Not sure if it's much the same all over the world, but in the UK our fuel prices are rising ever higher! Infact, last time the price per litre got this high, there was a strike. Now I'm not a tight arse or nything, but £1.09 a litre for unleaded or £1.18 a litre for diesel is a silly price to pay! (the price for diesel is the highest I've found in my area, and is from yesterday). In my opinion it would be much better to integrate road taxing with fuel pricing so as to at least make the price hikes more acceptable. Other unacceptable price increases are road tax (increased to as much as £400pa for cars with 2.0-litre engines or larger), more tolls on roads with heavy congestion and further congestion charging in and around City centres. I'm all for extra charges if they really are due to pullution etc, and to help save the planet, but for this to work, the Government needs to work on cleaner (both hygenically and ecconomically), cheaper public transport, and they need to do more to make smaller engined cars more acceptable (other than reducing road pricing for them, exemptions for congestion charging and cheaper tax bands would be nice (even cheper thanb they are already)). I'm interested to hear opinion on this from people all over the world. I'm sure there's been similar threads to this before, but it's high time we had another!
most of that was Greek to my, maybe you could give us an idea of how your
tax system works.
As for taxes, I believe that people can make their own choices, they don't need the government encouraging them to do certain things. Why should there be gas guzzler taxes? if I can afford to pay for the gas, well good for me, I shouldn't have to pay more for it. Not that I could afford gas for a hummer, not that gas prices aren't bugging me, but let the fair market take care of it. If gas prices keep going up, Hybrids will be a more cost effective alternative, and eventually gas prices will go back down. Works the same way with the housing market around here. Of course gas prices are a little more painful, and effects many more people, but the price of gas will get more people to conserve than the government preaching to us.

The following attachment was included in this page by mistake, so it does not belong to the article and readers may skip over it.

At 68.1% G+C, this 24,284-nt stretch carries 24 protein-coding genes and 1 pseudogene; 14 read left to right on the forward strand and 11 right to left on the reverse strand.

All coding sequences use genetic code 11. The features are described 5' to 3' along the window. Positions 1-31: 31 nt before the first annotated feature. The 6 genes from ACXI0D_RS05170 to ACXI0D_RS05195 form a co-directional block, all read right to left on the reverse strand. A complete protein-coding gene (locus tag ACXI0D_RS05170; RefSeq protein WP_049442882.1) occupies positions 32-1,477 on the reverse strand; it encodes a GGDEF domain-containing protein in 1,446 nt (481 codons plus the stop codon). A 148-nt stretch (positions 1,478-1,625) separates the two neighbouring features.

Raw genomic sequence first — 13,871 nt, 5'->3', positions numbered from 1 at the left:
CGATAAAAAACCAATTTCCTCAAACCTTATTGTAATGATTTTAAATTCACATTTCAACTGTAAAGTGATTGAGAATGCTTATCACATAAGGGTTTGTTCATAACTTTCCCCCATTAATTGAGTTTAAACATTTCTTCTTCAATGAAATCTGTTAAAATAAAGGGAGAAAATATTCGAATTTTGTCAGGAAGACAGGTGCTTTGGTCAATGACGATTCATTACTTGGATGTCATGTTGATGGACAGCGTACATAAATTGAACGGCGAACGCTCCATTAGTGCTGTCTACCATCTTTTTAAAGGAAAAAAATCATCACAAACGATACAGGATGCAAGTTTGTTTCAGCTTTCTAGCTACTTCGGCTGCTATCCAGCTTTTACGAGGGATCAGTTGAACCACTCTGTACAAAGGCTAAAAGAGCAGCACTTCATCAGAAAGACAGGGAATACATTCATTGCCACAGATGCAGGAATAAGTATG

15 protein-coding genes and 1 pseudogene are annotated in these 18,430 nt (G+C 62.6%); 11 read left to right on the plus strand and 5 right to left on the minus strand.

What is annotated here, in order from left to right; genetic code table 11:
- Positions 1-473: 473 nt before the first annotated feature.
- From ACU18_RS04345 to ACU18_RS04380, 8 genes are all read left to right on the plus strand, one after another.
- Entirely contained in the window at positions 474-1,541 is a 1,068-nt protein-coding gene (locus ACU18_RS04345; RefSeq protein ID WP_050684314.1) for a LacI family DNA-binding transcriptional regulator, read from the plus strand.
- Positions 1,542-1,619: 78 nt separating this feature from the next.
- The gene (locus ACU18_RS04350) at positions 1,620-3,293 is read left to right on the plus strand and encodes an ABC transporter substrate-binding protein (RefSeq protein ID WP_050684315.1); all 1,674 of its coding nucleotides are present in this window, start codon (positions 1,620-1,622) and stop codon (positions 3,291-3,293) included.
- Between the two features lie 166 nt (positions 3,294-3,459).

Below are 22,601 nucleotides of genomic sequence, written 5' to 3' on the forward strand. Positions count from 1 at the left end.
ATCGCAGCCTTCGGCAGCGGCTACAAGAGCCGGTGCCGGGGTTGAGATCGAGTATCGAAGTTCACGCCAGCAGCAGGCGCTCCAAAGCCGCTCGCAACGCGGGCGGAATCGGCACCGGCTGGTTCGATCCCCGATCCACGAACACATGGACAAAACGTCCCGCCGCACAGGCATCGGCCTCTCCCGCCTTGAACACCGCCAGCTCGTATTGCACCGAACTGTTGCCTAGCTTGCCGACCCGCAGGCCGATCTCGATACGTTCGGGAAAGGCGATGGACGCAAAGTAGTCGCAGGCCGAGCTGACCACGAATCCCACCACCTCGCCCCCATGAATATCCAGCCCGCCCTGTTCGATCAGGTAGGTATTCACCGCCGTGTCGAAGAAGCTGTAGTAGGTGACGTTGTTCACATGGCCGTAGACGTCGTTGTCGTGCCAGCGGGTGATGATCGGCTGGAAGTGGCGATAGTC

Don't like the price of gas? Move closer to work, get a job closer to home, buy local produce, get on your bike, get a push mower:mrgreen:, use wood heat, add some insulation, don't start your car to warm it up in the morning, get a more efficient model, check your tire pressure, turn off the A/C, accelerate more gently, combine trips.... There are so many things that we could do by ourselves, we don't really need the government sticking their stick fingers in it.
Our laws state that we have to tax our vehicles, and as an easy way of
showing this, we must have a circle disc in the front windscreen. How much
you paid used to be determined by the sized of the engine alone. Up to
1.4-litres was around £60 per 6 months or £100pa, above 1.4-litre used to
be £99 per six months or £160pa (I think I have that correct....). In the
new order of things it's done mainly on emissions, so if you have a small
car that's good in that way, fine, however, alot of older cars (not much
older though) would find themselves in the higher tax bracket (anything up